Homestead Climbing Area
Tucson Field Office 3201 East Universal Way Tucson, AZ 85756
The Homestead is approximately 16 miles south of Globe and 14 miles north of Winkelman along State Hwy 77 in Gila County. The access road entrance is at mile marker 153.3, on the east side of the highway immediately south of the guard rail at a drainage crossing. There are no turning lanes or signs at the turnoff. Please keep the highway right of way fence gate closed, and continue on the primitive road approximately 2 miles to the Access Fund trailhead and primitive camping area. The access road is single lane, primitive and usually in rough condition from erosion after rainstorms. A very rough section which may be impassable is found about 0.8 miles from the highway. A high-clearance 4WD vehicle is strongly recommended. From the Access Fund trailhead, take the hiking trail approximately 0.5 miles towards the canyon, bypassing the Dripping Springs Ranch private property, and continue 0.3 miles to the hiking trails into the canyon.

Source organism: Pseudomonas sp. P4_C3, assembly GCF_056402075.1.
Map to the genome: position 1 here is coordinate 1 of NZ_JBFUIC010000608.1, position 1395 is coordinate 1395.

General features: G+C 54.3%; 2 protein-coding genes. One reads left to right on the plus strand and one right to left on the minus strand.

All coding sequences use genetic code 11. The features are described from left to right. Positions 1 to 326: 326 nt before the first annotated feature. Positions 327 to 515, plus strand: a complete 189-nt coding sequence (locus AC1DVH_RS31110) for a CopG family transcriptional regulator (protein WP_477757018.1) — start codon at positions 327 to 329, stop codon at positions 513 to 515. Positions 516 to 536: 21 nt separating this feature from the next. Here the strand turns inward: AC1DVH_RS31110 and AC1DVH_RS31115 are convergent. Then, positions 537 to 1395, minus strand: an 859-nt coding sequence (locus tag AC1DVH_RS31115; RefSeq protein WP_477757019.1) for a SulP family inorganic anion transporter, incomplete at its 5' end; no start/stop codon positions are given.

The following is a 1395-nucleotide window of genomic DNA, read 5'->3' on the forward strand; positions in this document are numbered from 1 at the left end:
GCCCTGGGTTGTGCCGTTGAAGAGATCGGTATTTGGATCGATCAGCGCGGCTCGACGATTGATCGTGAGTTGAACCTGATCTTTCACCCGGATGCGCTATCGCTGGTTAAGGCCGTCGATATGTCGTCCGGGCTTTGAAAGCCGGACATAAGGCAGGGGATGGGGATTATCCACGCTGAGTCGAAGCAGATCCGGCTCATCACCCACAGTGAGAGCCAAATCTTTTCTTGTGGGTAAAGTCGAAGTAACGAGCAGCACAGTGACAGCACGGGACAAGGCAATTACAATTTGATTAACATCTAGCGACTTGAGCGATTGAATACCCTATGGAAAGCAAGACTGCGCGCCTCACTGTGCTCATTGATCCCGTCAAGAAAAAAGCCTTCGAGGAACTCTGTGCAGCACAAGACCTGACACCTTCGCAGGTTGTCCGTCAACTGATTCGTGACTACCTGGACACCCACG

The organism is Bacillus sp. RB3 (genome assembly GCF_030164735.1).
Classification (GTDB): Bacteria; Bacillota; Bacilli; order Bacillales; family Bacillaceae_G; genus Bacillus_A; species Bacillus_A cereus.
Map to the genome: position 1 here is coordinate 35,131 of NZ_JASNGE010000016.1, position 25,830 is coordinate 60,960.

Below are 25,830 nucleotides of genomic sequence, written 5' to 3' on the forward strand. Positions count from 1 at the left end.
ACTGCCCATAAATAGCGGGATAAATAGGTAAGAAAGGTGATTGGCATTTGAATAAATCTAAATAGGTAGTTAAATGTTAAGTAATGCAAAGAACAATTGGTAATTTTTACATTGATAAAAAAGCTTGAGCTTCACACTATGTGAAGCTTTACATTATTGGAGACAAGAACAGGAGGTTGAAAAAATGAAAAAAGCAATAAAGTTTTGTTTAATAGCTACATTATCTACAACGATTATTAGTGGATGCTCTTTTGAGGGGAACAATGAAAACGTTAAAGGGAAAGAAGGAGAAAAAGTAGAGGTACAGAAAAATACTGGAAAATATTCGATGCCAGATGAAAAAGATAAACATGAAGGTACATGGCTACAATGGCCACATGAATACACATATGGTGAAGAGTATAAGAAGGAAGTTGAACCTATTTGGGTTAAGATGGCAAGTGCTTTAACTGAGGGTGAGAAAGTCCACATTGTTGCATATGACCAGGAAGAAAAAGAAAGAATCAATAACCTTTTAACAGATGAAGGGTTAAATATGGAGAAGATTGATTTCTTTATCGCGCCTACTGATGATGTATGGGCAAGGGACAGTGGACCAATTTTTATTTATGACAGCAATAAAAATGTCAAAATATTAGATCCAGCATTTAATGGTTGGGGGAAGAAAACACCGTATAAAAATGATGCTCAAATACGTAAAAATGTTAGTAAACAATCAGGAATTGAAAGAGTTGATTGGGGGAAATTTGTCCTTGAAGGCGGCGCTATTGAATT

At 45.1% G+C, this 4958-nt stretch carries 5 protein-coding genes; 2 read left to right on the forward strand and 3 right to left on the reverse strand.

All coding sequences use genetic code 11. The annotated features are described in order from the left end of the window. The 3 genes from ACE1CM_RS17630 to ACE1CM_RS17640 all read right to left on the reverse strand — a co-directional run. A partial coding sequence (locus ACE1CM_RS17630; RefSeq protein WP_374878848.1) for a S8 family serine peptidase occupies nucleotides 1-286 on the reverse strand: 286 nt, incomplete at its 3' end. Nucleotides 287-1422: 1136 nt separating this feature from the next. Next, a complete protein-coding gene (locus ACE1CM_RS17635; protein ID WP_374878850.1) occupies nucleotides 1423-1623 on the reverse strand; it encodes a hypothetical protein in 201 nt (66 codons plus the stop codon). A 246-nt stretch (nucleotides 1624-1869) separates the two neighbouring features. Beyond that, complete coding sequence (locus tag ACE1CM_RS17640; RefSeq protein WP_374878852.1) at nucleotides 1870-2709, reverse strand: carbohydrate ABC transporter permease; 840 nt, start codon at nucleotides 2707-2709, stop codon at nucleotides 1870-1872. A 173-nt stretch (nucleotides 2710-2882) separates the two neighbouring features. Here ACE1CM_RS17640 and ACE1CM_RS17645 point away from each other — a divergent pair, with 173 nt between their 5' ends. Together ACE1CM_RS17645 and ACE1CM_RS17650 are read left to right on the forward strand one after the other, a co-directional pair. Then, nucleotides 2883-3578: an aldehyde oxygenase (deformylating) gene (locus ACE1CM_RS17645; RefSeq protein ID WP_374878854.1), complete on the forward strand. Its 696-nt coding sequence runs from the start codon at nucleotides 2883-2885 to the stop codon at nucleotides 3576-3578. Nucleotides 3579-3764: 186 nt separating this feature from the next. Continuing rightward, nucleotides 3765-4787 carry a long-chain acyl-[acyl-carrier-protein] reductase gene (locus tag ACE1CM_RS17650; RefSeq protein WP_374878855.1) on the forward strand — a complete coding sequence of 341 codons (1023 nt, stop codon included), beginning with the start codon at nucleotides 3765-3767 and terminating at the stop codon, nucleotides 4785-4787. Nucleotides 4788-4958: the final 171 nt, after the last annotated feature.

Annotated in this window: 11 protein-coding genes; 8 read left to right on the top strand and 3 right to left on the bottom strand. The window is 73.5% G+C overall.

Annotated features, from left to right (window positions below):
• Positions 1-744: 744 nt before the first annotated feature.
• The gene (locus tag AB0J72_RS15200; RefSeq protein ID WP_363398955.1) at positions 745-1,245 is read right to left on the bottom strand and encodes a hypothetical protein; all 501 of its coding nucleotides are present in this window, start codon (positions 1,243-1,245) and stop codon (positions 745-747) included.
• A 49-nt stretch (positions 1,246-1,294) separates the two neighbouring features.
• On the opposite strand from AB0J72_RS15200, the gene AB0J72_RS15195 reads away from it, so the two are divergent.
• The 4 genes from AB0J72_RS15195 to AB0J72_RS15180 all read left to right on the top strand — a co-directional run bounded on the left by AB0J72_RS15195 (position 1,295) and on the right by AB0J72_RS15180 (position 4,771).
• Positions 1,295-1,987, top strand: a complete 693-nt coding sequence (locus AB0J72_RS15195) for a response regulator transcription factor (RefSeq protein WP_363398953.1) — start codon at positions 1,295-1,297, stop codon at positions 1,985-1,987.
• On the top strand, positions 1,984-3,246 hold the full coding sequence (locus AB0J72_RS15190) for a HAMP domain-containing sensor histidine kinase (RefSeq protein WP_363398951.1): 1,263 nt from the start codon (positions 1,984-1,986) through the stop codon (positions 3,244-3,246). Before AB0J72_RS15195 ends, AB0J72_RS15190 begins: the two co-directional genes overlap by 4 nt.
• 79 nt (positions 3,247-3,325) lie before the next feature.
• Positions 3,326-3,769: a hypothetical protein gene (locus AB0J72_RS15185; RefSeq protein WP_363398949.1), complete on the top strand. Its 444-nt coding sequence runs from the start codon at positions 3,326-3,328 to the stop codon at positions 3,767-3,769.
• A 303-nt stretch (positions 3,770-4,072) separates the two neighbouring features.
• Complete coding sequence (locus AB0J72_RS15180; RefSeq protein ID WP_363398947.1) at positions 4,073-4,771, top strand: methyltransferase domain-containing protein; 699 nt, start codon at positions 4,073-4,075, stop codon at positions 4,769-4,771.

Homestead Climbing Area
OverviewSport climbing on limestone cliffs in a remote, scenic high desert backcountry within a two-hour drive from Phoenix and Tucson. The canyon and the climbing routes are on public land administered by the BLM, and on private property owned by the Access Fund. The area is in a canyon with over 250 sport climbs on 12 limestone walls on both sides, accessed by primitive foot trails. The area is at elevations between 3000 and 4000 feet, with limestone, sandstone and siltstone rock formations. Vegetation is diverse desert scrub, semi-desert grasslands, and chaparral with mesquite, palo verde, ocotillo, saguaro, prickly pear, cholla, catclaw acacia, jojoba, scattered agave, yucca and sotol. Land ownership in the area is intermingled BLM, State Trust land, and private property, including property owned by the Access Fund. Public use of State Trust land requires a recreational permit from the Arizona State Land Department. The private property beyond the Access Fund trailhead is not open to public use.
- Respect and be cautious of local wildlife. Bears, mountain lions, coyotes, and venomous creatures such as rattlesnakes and Africanized bees are common in the area.
- Bring plenty of water. Extreme heat conditions are typical during summer months.
- Severe storms with lightning and flash-flooding may occur, usually from mid-June to mid-September. Always stay out of washes and seek shelter if lightning occurs.